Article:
An 83-year-old woman claiming to have been a former lover of John F. Kennedy has publicly opened up about the alleged affair.
In a personal essay published in Air Mail News, a digital weekly, Diana de Vegh claims that the affair with the 35th president of the United States began when she was 20-years-old.
In the article, de Vegh wrote that her affair with Mr. Kennedy began in 1958, when he was married and twice her age.
She first met him at a ballroom in Boston where he was on a re-election tour for senator.
“The senator was standing directly across the table. And he was looking … at me. ‘Oh, God, don’t let me blush’, I prayed. Useless, of course,” she wrote in Air Mail News.
“Give me your seat, so a tired old man can sit next to a pretty girl,” she recalled him saying to her date.
The affair reportedly continued for about four years and Ms. De Vegh claimed a driver would pick her up from her off-campus residence and chaperon her to wherever Kennedy was campaigning.
She fell in love with Kennedy and ultimately dropped out of graduate school before moving to Washington, D.C., after he was elected president in 1960.
The alleged relationship went downhill after she began feeling he did not “care” for her.
Then in 1962, Kennedy discovered that her father was Hungarian economist Imrie de Vegh, who he had been consulting with over political affairs.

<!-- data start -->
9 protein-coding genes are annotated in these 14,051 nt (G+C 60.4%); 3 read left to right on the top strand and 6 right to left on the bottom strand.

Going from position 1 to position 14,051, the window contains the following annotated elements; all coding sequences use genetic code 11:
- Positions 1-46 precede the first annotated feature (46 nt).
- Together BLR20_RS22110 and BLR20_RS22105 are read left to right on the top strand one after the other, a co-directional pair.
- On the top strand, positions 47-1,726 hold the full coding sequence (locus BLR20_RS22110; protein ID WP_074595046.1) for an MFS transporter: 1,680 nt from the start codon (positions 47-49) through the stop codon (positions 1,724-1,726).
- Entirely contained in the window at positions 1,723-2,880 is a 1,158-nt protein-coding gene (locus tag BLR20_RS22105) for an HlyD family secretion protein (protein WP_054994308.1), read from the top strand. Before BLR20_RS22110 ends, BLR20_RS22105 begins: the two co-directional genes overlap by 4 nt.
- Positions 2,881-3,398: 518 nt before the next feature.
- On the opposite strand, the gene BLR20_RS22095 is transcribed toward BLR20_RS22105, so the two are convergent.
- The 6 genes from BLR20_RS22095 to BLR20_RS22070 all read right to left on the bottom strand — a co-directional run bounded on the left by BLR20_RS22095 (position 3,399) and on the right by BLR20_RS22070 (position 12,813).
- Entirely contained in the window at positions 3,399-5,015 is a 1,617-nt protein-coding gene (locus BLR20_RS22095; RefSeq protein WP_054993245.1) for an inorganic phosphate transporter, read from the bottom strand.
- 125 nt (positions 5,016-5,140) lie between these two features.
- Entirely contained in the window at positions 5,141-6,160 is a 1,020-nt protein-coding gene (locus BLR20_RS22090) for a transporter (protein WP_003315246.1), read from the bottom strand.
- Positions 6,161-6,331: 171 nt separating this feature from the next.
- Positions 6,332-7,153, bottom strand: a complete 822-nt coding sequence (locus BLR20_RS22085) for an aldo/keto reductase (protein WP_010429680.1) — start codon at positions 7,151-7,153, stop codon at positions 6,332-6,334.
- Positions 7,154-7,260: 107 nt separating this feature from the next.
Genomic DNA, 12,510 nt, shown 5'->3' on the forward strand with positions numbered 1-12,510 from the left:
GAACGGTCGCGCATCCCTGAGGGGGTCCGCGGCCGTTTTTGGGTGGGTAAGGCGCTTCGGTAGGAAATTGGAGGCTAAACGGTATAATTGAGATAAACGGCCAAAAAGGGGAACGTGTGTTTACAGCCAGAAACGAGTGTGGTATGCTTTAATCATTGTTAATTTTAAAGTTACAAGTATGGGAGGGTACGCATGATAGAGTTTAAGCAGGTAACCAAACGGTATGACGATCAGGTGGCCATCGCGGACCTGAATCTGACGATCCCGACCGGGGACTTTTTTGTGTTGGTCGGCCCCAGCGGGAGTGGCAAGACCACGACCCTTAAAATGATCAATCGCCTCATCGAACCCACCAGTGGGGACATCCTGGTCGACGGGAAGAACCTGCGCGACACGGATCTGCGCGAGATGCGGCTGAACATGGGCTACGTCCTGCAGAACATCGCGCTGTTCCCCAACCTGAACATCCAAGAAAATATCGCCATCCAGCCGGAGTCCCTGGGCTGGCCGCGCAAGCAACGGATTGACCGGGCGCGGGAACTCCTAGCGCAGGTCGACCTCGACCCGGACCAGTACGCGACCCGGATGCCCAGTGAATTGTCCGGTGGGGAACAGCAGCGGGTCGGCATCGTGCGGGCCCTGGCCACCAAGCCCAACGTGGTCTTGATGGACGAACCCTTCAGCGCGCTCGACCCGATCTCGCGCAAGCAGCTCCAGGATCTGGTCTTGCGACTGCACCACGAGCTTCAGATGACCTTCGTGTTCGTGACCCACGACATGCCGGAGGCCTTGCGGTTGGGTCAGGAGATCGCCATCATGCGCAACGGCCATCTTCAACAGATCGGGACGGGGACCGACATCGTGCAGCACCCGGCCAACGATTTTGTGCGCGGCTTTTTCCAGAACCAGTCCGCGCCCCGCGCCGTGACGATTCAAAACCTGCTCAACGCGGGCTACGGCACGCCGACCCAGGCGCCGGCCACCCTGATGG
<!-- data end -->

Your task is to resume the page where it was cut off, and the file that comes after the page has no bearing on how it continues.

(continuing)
“He had nothing against me, but he realized it could really be a problem because a lot of people knew my dad."
The relationship ended when Ms. De Vegh left her position with the National Security Council and began a new life in Paris, going on to open a private psychotherapy practice of her own in New York.
“I was having dinner in a bistro in my neighborhood and it came on the news and I thought, this can’t be true. I went home and went to bed and the next day I got every copy of every newspaper."
Ms. De Vegh wrote, that it took “years to recover” from the affair and “almost as many years to finally write this”.
Part of the reason for her openness, she said, was the public focus on the power dynamic in relationships between older men and younger women often spotlighted in the #MeToo movement.
"For a Great Man, he was still in the throes of the male mythology of his time: see pretty young woman, have pretty young woman," she wrote of Kennedy.
"I was young and dazzled. Now, I am old and blind. Let me tell you which I like better: hands-down, old and blind."